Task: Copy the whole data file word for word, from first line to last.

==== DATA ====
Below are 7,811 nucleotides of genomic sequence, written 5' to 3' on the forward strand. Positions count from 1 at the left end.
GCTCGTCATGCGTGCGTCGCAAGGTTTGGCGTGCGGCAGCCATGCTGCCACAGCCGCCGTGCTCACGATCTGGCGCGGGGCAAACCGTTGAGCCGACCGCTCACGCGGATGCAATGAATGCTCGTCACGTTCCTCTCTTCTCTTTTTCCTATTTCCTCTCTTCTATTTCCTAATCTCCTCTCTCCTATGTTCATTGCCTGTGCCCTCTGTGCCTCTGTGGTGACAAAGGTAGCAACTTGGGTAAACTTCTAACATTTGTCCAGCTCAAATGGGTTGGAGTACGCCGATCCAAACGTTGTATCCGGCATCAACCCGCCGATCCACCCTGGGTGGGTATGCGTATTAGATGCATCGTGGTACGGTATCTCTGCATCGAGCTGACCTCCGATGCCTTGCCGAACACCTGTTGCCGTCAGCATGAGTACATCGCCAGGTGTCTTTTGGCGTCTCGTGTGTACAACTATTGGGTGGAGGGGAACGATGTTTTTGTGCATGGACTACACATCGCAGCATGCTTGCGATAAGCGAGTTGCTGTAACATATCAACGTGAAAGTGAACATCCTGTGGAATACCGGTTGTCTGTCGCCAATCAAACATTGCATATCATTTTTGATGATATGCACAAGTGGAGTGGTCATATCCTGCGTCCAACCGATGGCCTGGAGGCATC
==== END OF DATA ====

Below are 7,811 nucleotides of genomic sequence, written 5' to 3' on the forward strand. Positions count from 1 at the left end.
GCTCGTCATGCGTGCGTCGCAAGGTTTGGCGTGCGGCAGCCATGCTGCCACAGCCGCCGTGCTCACGATCTGGCGCGGGGCAAACCGTTGAGCCGACCGCTCACGCGGATGCAATGAATGCTCGTCACGTTCCTCTCTTCTCTTTTTCCTATTTCCTCTCTTCTATTTCCTAATCTCCTCTCTCCTATGTTCATTGCCTGTGCCCTCTGTGCCTCTGTGGTGACAAAGGTAGCAACTTGGGTAAACTTCTAACATTTGTCCAGCTCAAATGGGTTGGAGTACGCCGATCCAAACGTTGTATCCGGCATCAACCCGCCGATCCACCCTGGGTGGGTATGCGTATTAGATGCATCGTGGTACGGTATCTCTGCATCGAGCTGACCTCCGATGCCTTGCCGAACACCTGTTGCCGTCAGCATGAGTACATCGCCAGGTGTCTTTTGGCGTCTCGTGTGTACAACTATTGGGTGGAGGGGAACGATGTTTTTGTGCATGGACTACACATCGCAGCATGCTTGCGATAAGCGAGTTGCTGTAACATATCAACGTGAAAGTGAACATCCTGTGGAATACCGGTTGTCTGTCGCCAATCAAACATTGCATATCATTTTTGATGATATGCACAAGTGGAGTGGTCATATCCTGCGTCCAACCGATGGCCTGGAGGCATC